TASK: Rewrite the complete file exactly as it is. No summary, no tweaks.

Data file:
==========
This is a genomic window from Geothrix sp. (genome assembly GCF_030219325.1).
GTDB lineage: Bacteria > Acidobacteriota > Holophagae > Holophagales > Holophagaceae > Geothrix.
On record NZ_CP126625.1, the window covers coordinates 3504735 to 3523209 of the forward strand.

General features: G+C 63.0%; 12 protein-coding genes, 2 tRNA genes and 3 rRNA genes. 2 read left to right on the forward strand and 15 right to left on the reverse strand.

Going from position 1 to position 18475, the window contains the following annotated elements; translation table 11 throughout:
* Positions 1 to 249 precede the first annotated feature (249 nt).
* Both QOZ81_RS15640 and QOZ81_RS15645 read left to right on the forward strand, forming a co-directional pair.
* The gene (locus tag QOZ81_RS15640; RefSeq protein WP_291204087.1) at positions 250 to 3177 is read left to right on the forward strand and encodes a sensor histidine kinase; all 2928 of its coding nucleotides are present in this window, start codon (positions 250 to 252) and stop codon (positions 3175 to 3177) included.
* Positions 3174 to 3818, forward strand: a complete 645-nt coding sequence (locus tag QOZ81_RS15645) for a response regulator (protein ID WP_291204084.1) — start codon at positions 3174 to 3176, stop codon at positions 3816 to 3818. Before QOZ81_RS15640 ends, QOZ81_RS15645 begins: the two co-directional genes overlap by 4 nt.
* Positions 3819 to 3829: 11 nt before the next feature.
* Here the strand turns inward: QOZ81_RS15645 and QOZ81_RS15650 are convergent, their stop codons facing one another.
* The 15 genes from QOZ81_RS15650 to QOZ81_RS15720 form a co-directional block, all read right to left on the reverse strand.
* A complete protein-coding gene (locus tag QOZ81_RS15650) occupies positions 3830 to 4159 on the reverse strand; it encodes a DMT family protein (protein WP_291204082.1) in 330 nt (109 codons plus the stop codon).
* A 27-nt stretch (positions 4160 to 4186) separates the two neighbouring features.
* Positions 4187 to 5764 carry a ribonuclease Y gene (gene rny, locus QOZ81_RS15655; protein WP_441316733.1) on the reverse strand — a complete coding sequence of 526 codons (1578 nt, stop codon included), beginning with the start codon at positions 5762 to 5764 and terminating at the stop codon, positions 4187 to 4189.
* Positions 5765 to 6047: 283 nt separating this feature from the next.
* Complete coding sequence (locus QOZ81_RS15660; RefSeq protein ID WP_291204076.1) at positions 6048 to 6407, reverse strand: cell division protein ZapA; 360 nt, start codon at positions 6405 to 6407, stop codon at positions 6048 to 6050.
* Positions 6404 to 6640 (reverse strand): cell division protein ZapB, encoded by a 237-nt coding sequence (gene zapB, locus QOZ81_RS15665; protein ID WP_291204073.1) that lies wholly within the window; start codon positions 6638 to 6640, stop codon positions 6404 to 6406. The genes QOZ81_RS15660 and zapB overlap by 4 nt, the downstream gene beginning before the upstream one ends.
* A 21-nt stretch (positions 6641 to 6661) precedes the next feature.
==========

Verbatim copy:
This is a genomic window from Geothrix sp. (genome assembly GCF_030219325.1).
GTDB lineage: Bacteria > Acidobacteriota > Holophagae > Holophagales > Holophagaceae > Geothrix.
On record NZ_CP126625.1, the window covers coordinates 3504735 to 3523209 of the forward strand.

General features: G+C 63.0%; 12 protein-coding genes, 2 tRNA genes and 3 rRNA genes. 2 read left to right on the forward strand and 15 right to left on the reverse strand.

Going from position 1 to position 18475, the window contains the following annotated elements; translation table 11 throughout:
* Positions 1 to 249 precede the first annotated feature (249 nt).
* Both QOZ81_RS15640 and QOZ81_RS15645 read left to right on the forward strand, forming a co-directional pair.
* The gene (locus tag QOZ81_RS15640; RefSeq protein WP_291204087.1) at positions 250 to 3177 is read left to right on the forward strand and encodes a sensor histidine kinase; all 2928 of its coding nucleotides are present in this window, start codon (positions 250 to 252) and stop codon (positions 3175 to 3177) included.
* Positions 3174 to 3818, forward strand: a complete 645-nt coding sequence (locus tag QOZ81_RS15645) for a response regulator (protein ID WP_291204084.1) — start codon at positions 3174 to 3176, stop codon at positions 3816 to 3818. Before QOZ81_RS15640 ends, QOZ81_RS15645 begins: the two co-directional genes overlap by 4 nt.
* Positions 3819 to 3829: 11 nt before the next feature.
* Here the strand turns inward: QOZ81_RS15645 and QOZ81_RS15650 are convergent, their stop codons facing one another.
* The 15 genes from QOZ81_RS15650 to QOZ81_RS15720 form a co-directional block, all read right to left on the reverse strand.
* A complete protein-coding gene (locus tag QOZ81_RS15650) occupies positions 3830 to 4159 on the reverse strand; it encodes a DMT family protein (protein WP_291204082.1) in 330 nt (109 codons plus the stop codon).
* A 27-nt stretch (positions 4160 to 4186) separates the two neighbouring features.
* Positions 4187 to 5764 carry a ribonuclease Y gene (gene rny, locus QOZ81_RS15655; protein WP_441316733.1) on the reverse strand — a complete coding sequence of 526 codons (1578 nt, stop codon included), beginning with the start codon at positions 5762 to 5764 and terminating at the stop codon, positions 4187 to 4189.
* Positions 5765 to 6047: 283 nt separating this feature from the next.
* Complete coding sequence (locus QOZ81_RS15660; RefSeq protein ID WP_291204076.1) at positions 6048 to 6407, reverse strand: cell division protein ZapA; 360 nt, start codon at positions 6405 to 6407, stop codon at positions 6048 to 6050.
* Positions 6404 to 6640 (reverse strand): cell division protein ZapB, encoded by a 237-nt coding sequence (gene zapB, locus QOZ81_RS15665; protein ID WP_291204073.1) that lies wholly within the window; start codon positions 6638 to 6640, stop codon positions 6404 to 6406. The genes QOZ81_RS15660 and zapB overlap by 4 nt, the downstream gene beginning before the upstream one ends.
* A 21-nt stretch (positions 6641 to 6661) precedes the next feature.